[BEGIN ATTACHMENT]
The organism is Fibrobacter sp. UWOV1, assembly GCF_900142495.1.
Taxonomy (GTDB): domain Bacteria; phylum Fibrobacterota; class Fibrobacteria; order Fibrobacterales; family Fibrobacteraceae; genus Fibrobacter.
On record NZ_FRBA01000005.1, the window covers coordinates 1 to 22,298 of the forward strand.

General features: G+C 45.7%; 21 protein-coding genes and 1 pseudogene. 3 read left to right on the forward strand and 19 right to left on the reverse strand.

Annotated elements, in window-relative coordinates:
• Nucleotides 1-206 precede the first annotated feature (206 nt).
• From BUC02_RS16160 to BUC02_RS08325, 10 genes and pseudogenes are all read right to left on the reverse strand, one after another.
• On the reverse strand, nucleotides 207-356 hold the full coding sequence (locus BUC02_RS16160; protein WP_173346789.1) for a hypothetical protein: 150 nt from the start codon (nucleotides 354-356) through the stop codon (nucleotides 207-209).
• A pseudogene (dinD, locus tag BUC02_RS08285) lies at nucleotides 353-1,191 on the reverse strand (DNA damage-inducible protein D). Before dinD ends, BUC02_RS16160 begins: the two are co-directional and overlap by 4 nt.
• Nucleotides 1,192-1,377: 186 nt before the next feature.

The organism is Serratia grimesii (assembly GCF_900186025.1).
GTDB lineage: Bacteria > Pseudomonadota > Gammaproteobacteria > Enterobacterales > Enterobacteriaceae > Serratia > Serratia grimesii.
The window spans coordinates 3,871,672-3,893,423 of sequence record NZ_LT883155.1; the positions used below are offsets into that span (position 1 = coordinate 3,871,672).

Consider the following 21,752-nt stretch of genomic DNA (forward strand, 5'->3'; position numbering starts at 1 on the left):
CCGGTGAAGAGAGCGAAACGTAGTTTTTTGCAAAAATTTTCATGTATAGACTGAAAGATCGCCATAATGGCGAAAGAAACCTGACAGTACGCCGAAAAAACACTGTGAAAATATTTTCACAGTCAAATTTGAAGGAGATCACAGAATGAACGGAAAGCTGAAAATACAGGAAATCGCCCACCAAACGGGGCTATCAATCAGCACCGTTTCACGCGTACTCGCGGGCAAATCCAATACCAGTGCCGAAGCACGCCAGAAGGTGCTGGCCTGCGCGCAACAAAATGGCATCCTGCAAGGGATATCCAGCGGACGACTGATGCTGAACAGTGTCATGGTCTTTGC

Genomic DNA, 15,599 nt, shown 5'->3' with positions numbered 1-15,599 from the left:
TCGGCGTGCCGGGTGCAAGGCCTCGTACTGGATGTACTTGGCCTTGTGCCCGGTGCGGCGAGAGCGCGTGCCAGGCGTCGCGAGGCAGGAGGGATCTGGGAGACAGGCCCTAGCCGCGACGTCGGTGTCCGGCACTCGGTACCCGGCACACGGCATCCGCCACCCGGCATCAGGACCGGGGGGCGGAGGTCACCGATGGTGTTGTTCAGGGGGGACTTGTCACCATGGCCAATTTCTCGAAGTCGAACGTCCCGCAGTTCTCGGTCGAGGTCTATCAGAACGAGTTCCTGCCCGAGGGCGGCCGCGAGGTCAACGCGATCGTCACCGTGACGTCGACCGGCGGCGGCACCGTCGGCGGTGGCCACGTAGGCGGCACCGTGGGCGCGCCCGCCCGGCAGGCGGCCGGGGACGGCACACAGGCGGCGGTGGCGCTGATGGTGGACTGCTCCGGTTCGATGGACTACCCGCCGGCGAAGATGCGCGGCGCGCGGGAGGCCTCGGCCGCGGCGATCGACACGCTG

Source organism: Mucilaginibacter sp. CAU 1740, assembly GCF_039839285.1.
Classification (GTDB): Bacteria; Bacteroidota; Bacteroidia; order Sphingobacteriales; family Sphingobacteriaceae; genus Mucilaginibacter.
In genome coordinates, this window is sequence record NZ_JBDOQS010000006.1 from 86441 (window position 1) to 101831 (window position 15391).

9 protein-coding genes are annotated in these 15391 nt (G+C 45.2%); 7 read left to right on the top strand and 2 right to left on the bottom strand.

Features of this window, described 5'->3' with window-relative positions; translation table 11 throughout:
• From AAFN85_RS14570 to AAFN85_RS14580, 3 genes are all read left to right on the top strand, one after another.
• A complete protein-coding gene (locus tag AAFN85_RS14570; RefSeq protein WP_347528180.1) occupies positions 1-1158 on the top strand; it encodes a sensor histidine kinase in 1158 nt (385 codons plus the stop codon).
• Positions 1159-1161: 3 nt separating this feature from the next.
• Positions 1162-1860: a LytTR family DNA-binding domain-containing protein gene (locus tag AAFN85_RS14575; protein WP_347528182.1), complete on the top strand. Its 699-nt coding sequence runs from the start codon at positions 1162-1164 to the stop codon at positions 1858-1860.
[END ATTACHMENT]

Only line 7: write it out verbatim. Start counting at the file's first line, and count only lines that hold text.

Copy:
• From BUC02_RS16160 to BUC02_RS08325, 10 genes and pseudogenes are all read right to left on the reverse strand, one after another.